"The Hero with a Thousand Faces"

 by Joseph Campbell

A friend encouraged me to read this book. He said it marked a turning point in his life, prompting him to pursue his path as a writer who remains unpublished. The premise of Campbell's 1949 classic is that although the hero has many faces--Jesus, Buddha, Hamlet, Cuchulainn, Job, Dante, Moses, and Krishna, for example--the hero's journey follows the same basic path: departure (pp. 49-96), initiation (pp. 97-192), and return (pp. 193-244). The hero "is the man or woman who has been able to battle past his personal and local historical limitations to the generally valid, normally human forms. Such a one's visions, ideas, and inspiration come pristine from the primary springs of human life and thought" (pp. 19-20). The hero's journey may begin with "a blunder" (p. 51) that draws him out of his common day life to the threshold of adventure (p. 245), where he is tested by "unfamiliar yet strangely intimate forces" (p. 246). The hero who "steps an inch outside the walls of his tradition" (p. 83) onto "The Road of Trials," descends "either intentionally or unintentionally into the crooked lanes of his own spiritual labyrinth" (p. 101). He then returns from that "mystic realm into the land of common day . . . where men are fractions of themselves" (p. 216).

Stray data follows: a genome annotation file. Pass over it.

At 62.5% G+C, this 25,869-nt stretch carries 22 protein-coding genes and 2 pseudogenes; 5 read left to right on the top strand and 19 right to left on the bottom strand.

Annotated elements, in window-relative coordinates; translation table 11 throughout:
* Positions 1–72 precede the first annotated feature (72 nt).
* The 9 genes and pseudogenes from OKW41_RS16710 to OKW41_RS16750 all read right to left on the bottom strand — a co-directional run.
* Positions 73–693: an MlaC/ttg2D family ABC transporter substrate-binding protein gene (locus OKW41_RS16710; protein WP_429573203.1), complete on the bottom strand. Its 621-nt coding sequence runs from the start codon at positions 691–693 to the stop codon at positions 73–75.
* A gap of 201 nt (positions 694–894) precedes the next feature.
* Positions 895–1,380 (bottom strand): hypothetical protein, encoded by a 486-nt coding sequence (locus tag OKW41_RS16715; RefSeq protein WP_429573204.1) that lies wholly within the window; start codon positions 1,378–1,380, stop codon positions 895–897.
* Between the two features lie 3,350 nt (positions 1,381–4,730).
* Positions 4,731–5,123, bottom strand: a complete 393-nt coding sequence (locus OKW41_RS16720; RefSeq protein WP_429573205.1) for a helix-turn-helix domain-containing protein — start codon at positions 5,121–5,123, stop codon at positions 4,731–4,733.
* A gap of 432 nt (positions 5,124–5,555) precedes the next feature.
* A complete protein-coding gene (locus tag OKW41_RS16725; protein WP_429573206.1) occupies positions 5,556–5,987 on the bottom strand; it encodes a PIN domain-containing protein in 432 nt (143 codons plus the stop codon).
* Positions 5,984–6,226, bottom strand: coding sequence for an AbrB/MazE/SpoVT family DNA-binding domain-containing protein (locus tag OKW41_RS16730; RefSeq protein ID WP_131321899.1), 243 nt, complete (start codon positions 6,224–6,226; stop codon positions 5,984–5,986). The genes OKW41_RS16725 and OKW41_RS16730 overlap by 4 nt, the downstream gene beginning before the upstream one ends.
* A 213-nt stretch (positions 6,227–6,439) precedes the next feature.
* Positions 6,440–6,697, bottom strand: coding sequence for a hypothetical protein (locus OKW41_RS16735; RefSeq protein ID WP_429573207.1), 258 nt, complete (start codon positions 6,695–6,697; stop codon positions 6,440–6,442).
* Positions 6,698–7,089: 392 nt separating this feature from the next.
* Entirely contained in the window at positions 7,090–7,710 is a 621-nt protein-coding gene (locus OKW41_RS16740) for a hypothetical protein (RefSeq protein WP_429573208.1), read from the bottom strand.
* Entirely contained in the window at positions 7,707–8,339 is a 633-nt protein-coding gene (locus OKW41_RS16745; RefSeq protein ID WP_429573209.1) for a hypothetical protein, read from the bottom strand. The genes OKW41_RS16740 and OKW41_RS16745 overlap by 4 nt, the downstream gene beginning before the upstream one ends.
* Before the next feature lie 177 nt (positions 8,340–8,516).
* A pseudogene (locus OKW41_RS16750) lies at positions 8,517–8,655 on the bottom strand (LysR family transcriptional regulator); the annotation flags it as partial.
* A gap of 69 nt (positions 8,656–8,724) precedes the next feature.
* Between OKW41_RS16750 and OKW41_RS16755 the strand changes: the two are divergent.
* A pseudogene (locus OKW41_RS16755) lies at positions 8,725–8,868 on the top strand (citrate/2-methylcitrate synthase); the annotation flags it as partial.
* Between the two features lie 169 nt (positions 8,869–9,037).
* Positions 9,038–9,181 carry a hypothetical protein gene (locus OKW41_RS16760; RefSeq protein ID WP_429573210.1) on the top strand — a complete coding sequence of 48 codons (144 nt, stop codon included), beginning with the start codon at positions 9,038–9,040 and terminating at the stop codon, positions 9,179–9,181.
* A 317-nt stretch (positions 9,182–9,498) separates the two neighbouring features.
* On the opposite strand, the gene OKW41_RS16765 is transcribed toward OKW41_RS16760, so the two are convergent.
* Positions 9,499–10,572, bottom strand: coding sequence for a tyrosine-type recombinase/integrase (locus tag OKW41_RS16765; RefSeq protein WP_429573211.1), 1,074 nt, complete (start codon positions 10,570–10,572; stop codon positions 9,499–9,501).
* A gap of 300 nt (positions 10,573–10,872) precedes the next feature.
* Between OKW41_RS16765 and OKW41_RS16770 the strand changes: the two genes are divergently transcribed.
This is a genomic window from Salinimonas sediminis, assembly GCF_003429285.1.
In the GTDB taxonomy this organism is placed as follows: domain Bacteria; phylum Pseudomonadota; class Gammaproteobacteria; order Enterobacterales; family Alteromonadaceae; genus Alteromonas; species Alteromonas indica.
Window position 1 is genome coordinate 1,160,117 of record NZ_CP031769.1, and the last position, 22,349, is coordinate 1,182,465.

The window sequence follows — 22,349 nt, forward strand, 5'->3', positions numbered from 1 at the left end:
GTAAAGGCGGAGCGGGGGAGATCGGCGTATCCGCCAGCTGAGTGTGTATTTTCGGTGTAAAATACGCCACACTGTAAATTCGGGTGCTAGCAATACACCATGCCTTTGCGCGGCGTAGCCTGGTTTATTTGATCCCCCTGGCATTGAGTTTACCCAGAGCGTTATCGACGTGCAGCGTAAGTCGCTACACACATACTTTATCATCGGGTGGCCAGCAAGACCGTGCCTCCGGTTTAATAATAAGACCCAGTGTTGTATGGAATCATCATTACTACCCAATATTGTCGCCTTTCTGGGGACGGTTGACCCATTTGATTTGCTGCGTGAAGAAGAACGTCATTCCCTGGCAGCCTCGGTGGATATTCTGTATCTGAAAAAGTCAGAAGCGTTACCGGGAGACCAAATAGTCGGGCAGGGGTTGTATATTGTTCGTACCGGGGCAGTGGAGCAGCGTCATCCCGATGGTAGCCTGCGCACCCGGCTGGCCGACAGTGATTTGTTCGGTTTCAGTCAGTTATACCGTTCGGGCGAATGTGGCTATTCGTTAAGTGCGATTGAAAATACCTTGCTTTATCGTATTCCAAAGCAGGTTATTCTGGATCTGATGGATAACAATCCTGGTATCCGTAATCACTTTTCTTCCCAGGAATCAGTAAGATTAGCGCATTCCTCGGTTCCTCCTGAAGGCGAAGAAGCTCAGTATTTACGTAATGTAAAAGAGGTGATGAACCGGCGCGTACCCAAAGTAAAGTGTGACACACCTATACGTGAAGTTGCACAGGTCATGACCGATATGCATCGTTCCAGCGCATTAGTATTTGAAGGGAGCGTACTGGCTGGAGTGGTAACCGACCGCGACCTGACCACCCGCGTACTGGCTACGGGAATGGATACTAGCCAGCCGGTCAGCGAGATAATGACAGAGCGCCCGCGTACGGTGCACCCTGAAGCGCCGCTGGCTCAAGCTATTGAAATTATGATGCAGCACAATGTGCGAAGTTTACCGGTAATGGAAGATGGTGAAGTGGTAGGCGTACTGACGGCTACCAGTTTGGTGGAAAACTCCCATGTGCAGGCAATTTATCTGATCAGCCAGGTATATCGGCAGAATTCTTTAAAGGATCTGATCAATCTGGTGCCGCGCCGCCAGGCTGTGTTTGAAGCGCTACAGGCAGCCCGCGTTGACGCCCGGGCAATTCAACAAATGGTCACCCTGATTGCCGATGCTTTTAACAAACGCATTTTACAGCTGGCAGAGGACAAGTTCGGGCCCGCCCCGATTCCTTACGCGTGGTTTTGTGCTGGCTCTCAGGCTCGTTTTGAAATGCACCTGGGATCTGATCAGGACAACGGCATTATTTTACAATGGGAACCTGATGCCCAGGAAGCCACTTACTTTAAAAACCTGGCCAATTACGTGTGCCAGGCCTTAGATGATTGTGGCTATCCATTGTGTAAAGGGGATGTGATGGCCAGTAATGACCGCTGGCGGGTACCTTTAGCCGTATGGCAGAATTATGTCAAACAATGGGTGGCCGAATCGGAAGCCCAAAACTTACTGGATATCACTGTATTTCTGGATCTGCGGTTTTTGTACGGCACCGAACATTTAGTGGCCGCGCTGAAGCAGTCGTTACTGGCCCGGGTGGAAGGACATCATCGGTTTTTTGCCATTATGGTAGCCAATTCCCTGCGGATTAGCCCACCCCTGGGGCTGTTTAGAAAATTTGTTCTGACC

The symbolism of this mythological journey has a psychological significance (p. 255), and Campbell observes that we may use myths as a way to become more human. "The agent of breaking through personal limitations is the agony of spiritual growth," he writes. "Art, literature, myth and cult, philosophy, and ascetic disciplines are instruments to help the individual past his limiting horizons into spheres of ever-expanding realization. As he crosses threshold after threshold, conquering dragon after dragon, the stature of the divinity that he summons to his highest wish increases, until it subsumes the cosmos. Finally, the mind breaks the bounding sphere of the cosmos" (p. 190).

Although Campbell recognizes "there is no final system for the interpretation of myths, and there will never be any such thing" (p. 381), he also observes that "the function of ritual and myth is to make possible, and then to facilitate, the jump--by analogy" (p. 258). Myths may be used as "mere symbols to move and awaken the mind, and call it past themselves" (p. 258). These symbols "are only vehicles of communication; they must not be mistaken for the final term, the tenor, of their reference" (p. 236).

Campbell's book is a fascinating eye-opener. I read it as a reminder that life should be lived with a sense of heroic adventure, and that each of us should make our own journey through life, rather than treading someone else's path. "It is not society that is to guide and save the creative hero, but precisely the reverse. And so every one of us shares the supreme ordeal--carries the cross of the redeemer--not in the bright moments of his tribe's great victories, but in the silences of his personal despair" (p. 391).

G. Merritt

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